The college also claims several national rankings for academics, including Barron’s Best Buys in College Education. The athletics department has quite a claim to fame as well: In spring of 2012, the Wartburg Knights became the only school in NCAA history to win two national team championships on the same day, in wrestling and women’s track and field.

To learn more about Wartburg College’s application requirements and deadlines for Music Therapy and other programs, please visit www.wartburg.edu.

Cinematography and Film at Vanderbilt University

Reporting from Vanderbilt University in Nashville, the first thing The Professor has to say to film buffs and aspiring directors is, “Lights! Camera! Action!”

Here at “Vandy,” the College of Arts and Science offers both a major and a minor in Film Studies and encourages the study of film from all angles. There’s instruction in film history and theory, hands-on practice in skills and techniques, and a wide range of extracurricular activities and opportunities, both on campus and off.

Scholars, movie critics, and filmmakers often visit. A series called International Lensscreens foreign films on campus. Another series, FLiCX (Faculty-Led interactive Cinematic eXplorations), screens foreign, independent, and classic films followed by professor-led discussions at Nashville’s historic Belcourt Theatre. Film students also stay up to date on new films at the Nashville Film Festival, one of the nation’s oldest-running film festivals.

The faculty encourages film students to create work outside of the classroom and to submit senior projects to academic journals, film festivals, and conferences. Click here to view recent student films. Students also compete in the annual Vanderbilt Student Film Festival, featuring films up to 10 minutes long in all genres, and the related 10 Second Film Festival.8.2014_VanderbiltStudentFilmFestival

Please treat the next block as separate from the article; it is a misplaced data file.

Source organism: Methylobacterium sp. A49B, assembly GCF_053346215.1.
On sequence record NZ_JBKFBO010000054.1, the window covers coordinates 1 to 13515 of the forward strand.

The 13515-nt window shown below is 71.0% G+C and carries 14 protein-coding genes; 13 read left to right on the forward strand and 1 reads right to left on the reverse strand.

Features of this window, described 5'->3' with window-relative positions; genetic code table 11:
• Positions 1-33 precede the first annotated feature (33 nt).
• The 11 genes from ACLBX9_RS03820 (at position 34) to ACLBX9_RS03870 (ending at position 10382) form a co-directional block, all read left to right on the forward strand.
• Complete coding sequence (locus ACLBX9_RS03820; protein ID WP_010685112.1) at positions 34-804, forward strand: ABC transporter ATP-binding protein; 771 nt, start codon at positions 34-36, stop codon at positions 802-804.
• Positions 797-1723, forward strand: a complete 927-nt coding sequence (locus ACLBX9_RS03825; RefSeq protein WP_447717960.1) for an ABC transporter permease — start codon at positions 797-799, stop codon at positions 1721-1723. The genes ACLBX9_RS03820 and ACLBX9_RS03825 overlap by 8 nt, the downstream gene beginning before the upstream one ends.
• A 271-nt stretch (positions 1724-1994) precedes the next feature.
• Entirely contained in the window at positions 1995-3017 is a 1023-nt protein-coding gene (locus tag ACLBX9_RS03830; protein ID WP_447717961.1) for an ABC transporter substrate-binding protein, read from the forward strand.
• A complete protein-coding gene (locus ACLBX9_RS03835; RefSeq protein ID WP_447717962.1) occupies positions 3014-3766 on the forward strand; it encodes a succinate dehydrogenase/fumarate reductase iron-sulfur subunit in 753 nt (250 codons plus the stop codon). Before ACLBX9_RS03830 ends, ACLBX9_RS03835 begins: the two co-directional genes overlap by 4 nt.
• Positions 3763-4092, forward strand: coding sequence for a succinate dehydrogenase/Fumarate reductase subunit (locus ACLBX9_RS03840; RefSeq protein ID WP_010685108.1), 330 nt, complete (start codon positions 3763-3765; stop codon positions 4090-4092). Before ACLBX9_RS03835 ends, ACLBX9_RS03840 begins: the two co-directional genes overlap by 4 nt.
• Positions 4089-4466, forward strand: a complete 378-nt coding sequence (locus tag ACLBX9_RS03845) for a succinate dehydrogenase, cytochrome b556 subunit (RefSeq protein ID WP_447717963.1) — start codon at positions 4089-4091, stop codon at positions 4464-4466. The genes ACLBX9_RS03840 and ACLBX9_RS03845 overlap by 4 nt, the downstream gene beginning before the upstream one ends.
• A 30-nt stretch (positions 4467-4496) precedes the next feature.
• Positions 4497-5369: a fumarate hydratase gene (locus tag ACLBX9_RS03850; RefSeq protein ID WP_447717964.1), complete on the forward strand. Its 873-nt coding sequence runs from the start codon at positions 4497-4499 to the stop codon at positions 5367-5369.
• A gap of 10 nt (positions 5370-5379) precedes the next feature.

For even more hands-on experience in the film business, the Vandy-in-Hollywood Summer Internship Program places students at networks, studios, agencies, film distributors, and production companies in Los Angeles. Lifetime Networks, FX, Lionsgate, and Miramax are just few of the many places where students have interned recently.

Vanderbilt film graduates pursue careers in fields such film and media production, communications, academic media studies, and community and social relations.

Vanderbilt has about 13,000 students and is a top-ranking research university featured in US News & World Report’s Top 20 and Kiplinger’s Best Values in Private Colleges.

Admissions are competitive but “need-blind.” That means applicants are considered on merit alone, regardless of financial status.

Surrounding the university, Nashville — where students have access to just about any kind of music, sports, and culture they can think of — is a city of 600,000, one of the largest that consistently ranks on best-college-town lists. The Professor found Vandy’s gorgeous campus, a 330-acre oasis of architectural treasures, an ideal place to relax after a long day of experiencing the city.